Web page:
Ted Alspach(toulouse)United States
Silver was almost named Silver Bullet.
During development of Silver, once I determined that I wanted a silver token in the game, a silver bullet was the obvious choice as it's the silver item most associated with effectively getting rid of the werewolf menace that seems to plague so many of my games. I even purchased an actual silver bullet from Amazon and that was used for hundreds of playtests. It was solid silver and cost about $30. Of course, it wasn't a real silver bullet as any gun enthusiast will tell you; it was a combination casing and bullet design, similar to the half-bullet design in the final game.
Designing for a Series of Games
Why did I use A, B, C designations for the Silver decks? Well, a lot of testing involved using totally different combinations of cards than the Silver Bullet recommended rules for mixing decks (i.e., replacing all of the numbers from one deck with those from another deck), and that required rules for how cards with the same numbers from different decks were ordered in various instances (like discarding two 2s from two different decks). If you look closely at the lower left of the cards, you'll see a bullet (whereas Silver cards depict an amulet).
I tried all sorts of combos, some of which you'll see once the fourth deck arrives in 2020. In those situations, there might be cards with the same number from different decks, and I needed a rule for how they would be discarded (and later, for what order they would affect scoring at the end of a round). Since I already had numbers on the cards, letters were an obvious choice. Even though those rules aren't in place yet, the letter system applies to all Silver games. (The first game is technically Silver Amulet, even though the title of it is simply Silver.)
Both Silver and Silver Bullet were developed at the same time. With dozens of cards to choose from for each set, it required a ton of playtesting to determine which cards would work together well for the first two sets. There are all sorts of cards that I personally love playing with, but they didn't make sense in the base game or even the interactive-themed follow-up.
As many game designers will tell you, taking things out of a game is often what makes them better, and while that's certainly the case here, it was made a lot easier by limiting myself to 14 abilities in each game. Those kinds of constraints are useful when developing games, and in this case, an entire series of games. There are currently more than one hundred different cards that have been finalized or are in various stages of development, anywhere from a finalized card being shipped from the manufacturer at this moment to a brand new conceptual card. Here's a look at some of the cards I was working with over the summer:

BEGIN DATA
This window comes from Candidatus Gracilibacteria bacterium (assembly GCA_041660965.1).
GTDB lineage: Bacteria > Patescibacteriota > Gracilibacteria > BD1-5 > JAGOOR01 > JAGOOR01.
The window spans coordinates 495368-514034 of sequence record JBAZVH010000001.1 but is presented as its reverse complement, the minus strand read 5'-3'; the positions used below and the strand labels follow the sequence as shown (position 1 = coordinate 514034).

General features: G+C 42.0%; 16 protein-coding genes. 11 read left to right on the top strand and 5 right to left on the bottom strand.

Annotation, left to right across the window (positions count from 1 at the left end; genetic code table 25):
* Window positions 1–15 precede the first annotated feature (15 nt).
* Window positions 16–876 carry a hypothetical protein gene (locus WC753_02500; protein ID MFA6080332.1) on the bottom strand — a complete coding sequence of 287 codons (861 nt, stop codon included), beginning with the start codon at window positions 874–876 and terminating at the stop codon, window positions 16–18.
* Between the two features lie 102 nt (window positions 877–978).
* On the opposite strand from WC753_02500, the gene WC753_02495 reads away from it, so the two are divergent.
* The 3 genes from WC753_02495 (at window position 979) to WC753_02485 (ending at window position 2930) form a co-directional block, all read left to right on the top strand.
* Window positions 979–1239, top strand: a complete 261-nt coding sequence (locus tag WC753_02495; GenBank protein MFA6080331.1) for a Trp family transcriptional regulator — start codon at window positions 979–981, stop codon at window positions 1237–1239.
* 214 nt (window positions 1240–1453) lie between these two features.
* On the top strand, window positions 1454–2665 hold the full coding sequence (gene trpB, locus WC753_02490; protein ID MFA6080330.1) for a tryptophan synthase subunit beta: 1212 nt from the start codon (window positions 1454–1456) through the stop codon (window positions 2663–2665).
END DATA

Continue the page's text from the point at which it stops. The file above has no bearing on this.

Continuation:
The strange thing about Silver development is that I'm both designing and developing individual cards as well as determining the correct combinations of cards for each set. Even when I think I have the right set of cards, tweaks to any one of those cards (which happen regularly) can make me rethink the cards that are in that set. "Final" playtesting of each set has been amazingly time consuming because it seems as soon as a card is modified slightly to make it work just right, suddenly one or more of the other cards in the set doesn't work as well because of those changes; I then either have to rework those other cards or replace them, triggering the entire process to start yet again.
By the time Silver and Silver Bullet had shipped off to production earlier in 2019, I was already hard at work on the third game in the series, which again had to stand alone yet also be able to be combined with the first two games. That one is already off to production, and now I'm busy finalizing the fourth game's cards and doing testing on several sets of cards after that.
Finalizing the Silver Bullet Cards
So the second game was going to be Silver Bullet, and with that came a challenge: how to offer cards that felt similar, yet made the playing experience entirely fresh. One of the great things about Silver is that once you learn one of the games, you can jump right into the other ones because the core mechanisms are all the same. Only the abilities of the cards change, which makes each successive game simple to learn. While you can run through the abilities of the new cards before the game starts, you can just start your first game and learn about them as you play, which is much more effective and makes the game much more accessible.
At the same time, though, the number and complexity of the new abilities can be overwhelming for players, so there's a careful balance that has to be struck. Silver Bullet has cards that I've divided into three sets of abilities to make this balance work as well as possible: enhanced, similar (yet different), and totally new.